Earlier this week, Tamron let loose a doozie of an announcement that had even me, someone who was dubious on many things Tamron to this point, perked up and paying close attention. Prime lenses are finally here, lenses that Tamron is using as the focal point of an entire rebrand of not only the Superior Performance (SP) line, but perhaps their entire company. Tamron wants to make a statement about who they are, what they can do and why photographers from every level should trust them. In short, they’re going through exactly what Sigma did three years ago. And just like I said back then, we all should want them to succeed because competition in this industry is a great thing.

I wrote this back in 2012 when I was with Fstoppers.com, and before anyone believed Sigma was capable of excellence:

For a few months now I have been talking about Sigma upping their game. That has been met with mixed opinion from you readers, but the general consensus is that we all want Sigma to succeed. We desperately want another option in the market that we can go to for quality and price instead of being forced into the pricing of Canon or Nikon. If Sigma continues to perform at this level we will have our wish.

Three years later, we have indeed seen gigantic waves made by Sigma, and their success has had rippling effects across the optics industry. Canon and Nikon have indeed been forced to up their game, and Canon has been working hard to make their glass relevant again (and that might be the case with the newly-announced 35mm f/1.4). But though Canon and Nikon have been made keenly aware of Sigma’s success, they are not presently in any real danger of failing to sell optics. By their names alone, they will sell glass. Tamron on the other hand, has to work hard at it.

 

Tamron's older, dated-looking design aesthetic.

Tamron’s older, dated-looking design aesthetic.

 

 

There was a time not five years ago that Tamron and Sigma vied for third and fourth place in the third-party lens market, but  after Sigma seriously upped their game, Tamron was left sitting alone.

And they didn’t like it. And their focus on new lenses is showing they don’t plan to sit there any longer.

Tamron already changed their design aesthetic once before, and they went one step further with these new primes.

Tamron already changed their design aesthetic once before, and they went one step further with these new primes.

 

Tamron’s new design aesthetic is heavily based on what they have seen Sigma succeed with, and that’s not a surprise. Last year they did a minor aesthetic upgrade that mimicked Sigma a bit, but nothing to this degree. Now the emulation is very, very clear. Though the platinum/silver body ring is unique to Tamron (and looks super sophisticated by the way), the font typed onto the lens, grip on the focus ring, sheen of the lens exterior and even the lens hood and cap all mimic what Sigma has seen success with.

And this is not a bad thing.

 

Tamron’s new SP design is smooth, clean and elegant. Even the bulky, dated font of the word “Tamron” has been improved.

 

We all love what Sigma has done with the lenses, and the look and feel of their Global Vision series optics is part of that reason. Tamron wants customers to feel the same way about its lenses, and imitation is the greatest form of flattery. Tamron greatly respects what Sigma has done with its lineup and simply wants the same for itself. There is no shame in that.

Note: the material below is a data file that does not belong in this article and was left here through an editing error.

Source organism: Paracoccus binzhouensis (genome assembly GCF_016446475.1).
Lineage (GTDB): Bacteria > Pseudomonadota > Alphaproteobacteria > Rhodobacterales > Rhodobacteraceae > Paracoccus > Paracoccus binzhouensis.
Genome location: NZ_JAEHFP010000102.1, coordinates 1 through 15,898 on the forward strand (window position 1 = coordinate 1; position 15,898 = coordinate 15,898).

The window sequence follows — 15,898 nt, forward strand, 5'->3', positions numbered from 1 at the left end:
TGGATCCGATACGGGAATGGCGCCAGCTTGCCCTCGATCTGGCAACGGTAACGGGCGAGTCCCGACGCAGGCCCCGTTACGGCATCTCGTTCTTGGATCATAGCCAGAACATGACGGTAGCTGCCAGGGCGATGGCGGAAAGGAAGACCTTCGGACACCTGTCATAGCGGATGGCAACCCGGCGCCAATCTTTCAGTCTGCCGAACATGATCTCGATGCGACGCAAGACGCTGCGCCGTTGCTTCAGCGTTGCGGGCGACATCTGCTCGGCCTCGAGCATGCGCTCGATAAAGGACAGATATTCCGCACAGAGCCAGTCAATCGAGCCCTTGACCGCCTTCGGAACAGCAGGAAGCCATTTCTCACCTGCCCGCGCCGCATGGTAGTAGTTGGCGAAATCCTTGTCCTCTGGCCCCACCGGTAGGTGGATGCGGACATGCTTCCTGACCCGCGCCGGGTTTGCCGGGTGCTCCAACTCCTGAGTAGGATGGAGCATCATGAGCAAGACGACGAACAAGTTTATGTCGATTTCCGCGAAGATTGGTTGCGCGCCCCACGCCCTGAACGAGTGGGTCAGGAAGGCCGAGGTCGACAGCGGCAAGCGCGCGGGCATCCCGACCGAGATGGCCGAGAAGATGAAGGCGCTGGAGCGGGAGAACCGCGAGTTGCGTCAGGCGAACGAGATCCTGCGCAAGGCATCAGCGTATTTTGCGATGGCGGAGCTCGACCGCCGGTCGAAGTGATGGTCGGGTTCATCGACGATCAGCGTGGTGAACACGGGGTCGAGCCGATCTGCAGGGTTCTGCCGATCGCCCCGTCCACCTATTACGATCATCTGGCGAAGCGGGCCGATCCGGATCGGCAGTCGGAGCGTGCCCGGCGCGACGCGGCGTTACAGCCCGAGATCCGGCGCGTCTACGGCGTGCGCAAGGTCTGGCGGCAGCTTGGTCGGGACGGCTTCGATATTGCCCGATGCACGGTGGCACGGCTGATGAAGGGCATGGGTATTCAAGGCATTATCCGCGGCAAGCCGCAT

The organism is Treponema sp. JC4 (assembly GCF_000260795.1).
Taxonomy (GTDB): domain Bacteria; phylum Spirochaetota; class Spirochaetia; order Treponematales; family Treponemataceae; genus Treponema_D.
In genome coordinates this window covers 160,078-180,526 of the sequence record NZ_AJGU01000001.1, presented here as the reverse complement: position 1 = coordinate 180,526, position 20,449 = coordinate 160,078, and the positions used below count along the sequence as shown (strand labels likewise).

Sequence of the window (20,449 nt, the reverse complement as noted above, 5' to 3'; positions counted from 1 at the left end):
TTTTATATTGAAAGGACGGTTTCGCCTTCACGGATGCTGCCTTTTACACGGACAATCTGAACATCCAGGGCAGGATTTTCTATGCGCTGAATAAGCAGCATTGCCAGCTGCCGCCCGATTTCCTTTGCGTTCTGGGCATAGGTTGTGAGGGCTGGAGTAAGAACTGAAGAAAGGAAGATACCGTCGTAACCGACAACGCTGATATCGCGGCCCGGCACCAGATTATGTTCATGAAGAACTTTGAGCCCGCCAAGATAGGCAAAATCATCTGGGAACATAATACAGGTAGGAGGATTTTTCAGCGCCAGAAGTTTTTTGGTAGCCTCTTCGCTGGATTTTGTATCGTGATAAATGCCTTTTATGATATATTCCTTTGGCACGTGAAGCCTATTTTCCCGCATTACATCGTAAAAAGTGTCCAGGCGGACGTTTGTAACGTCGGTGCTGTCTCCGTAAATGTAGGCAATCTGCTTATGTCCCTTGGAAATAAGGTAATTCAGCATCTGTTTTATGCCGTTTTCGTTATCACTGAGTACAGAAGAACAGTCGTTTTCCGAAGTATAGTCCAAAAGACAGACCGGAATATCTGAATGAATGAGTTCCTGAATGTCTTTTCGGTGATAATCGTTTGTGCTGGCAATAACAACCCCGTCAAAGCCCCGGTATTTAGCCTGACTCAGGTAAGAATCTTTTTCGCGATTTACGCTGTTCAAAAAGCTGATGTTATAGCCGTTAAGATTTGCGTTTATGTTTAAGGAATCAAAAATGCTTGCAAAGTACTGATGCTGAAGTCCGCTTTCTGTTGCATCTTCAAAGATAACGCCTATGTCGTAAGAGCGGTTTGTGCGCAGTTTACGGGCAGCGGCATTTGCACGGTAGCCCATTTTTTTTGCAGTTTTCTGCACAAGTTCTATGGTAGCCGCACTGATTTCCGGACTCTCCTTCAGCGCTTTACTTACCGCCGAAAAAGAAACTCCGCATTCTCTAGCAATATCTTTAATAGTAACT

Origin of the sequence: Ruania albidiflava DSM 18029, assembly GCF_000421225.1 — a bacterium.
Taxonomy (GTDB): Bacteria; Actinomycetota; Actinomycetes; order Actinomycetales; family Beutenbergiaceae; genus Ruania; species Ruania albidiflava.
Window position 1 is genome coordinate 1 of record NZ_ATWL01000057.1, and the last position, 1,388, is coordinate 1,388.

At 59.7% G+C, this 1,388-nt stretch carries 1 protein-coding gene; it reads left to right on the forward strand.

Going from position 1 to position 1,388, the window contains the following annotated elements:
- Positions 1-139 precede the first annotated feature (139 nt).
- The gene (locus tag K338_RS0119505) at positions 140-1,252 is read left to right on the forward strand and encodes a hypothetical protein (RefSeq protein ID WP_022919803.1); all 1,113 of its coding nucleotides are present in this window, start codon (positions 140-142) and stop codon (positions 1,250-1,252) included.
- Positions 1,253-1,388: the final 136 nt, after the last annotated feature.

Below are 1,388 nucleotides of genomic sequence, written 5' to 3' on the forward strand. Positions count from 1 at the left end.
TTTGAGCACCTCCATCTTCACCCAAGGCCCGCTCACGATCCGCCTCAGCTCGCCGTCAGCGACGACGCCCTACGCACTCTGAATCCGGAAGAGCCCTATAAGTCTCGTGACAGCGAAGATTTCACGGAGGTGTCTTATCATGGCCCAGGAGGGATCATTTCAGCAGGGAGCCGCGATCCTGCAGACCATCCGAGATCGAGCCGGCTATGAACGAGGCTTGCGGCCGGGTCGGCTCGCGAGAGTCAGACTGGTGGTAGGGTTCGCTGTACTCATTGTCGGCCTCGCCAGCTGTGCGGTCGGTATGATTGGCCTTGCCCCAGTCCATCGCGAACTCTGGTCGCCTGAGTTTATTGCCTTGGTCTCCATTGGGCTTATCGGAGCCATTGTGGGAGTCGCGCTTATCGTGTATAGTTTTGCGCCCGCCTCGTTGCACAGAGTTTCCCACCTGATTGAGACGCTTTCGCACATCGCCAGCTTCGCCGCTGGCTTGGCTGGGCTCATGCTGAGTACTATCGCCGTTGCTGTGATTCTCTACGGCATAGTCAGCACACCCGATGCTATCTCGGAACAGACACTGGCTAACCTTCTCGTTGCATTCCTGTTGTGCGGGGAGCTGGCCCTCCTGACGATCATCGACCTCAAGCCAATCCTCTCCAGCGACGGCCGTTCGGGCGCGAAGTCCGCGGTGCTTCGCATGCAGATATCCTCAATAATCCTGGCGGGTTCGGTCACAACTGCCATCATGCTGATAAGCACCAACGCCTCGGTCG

Tamron has a lot more rigamarole to work through than Sigma when making giant, brand-altering decisions like this. Unlike Sigma, Tamron is publicly traded. They have boards, shareholders and expectations to live up to, so taking risks and making big decisions quickly is far more challenging than what privately-operated Sigma had to go through. But they’re doing it, and it shows Tamron’s dedication to being something more to this industry. That dedication earns a big slice of respect from me.

With my somewhat limited experience using the new Tamron lenses, I have to say they are at the very least on the right track, and at the most they’re at the precipice of turning around the industry’s opinion of their capabilities. Even if you’re not presently a fan of Tamron, whether you know it or not you want them to succeed, just like you wanted Sigma to succeed. Competition is good for the marketplace. If Tamron makes exceptional lenses, Sigma will have to stay on their toes, and Canon and Nikon even more so than now will have to keep one eye over their shoulders. We want this, because it guarantees that we will have at least one excellent option when making our purchasing decisions.

Heck, it might make it so that we have four, and that’s even better.

Tamron still has hills to climb. The reviews for the 35mm and 45mm lenses must be stellar. They have to come close in performance, and they have to deliver on consistency. One of the problems that plagued both Sigma and Tamron in the past was widely oscillating lens variance across different versions of the same model. One person might have amazing results with their new glass, another might find it to be totally worthless. That must end with Tamron, as it ended with Sigma. Tamron has recently invested a ton of time and money into a United States-based one day turnaround optics repair center, and their 6 year warranty is the best in the industry. These are all amazing, but the lenses have to be perfect for 95% of the purchasers straight out of the box, or trust will never be earned. I believe Tamron can do this, and I hope they do. Much like with Sigma three years ago, success for Tamron means success for us as consumers, and I’ll get behind that any day.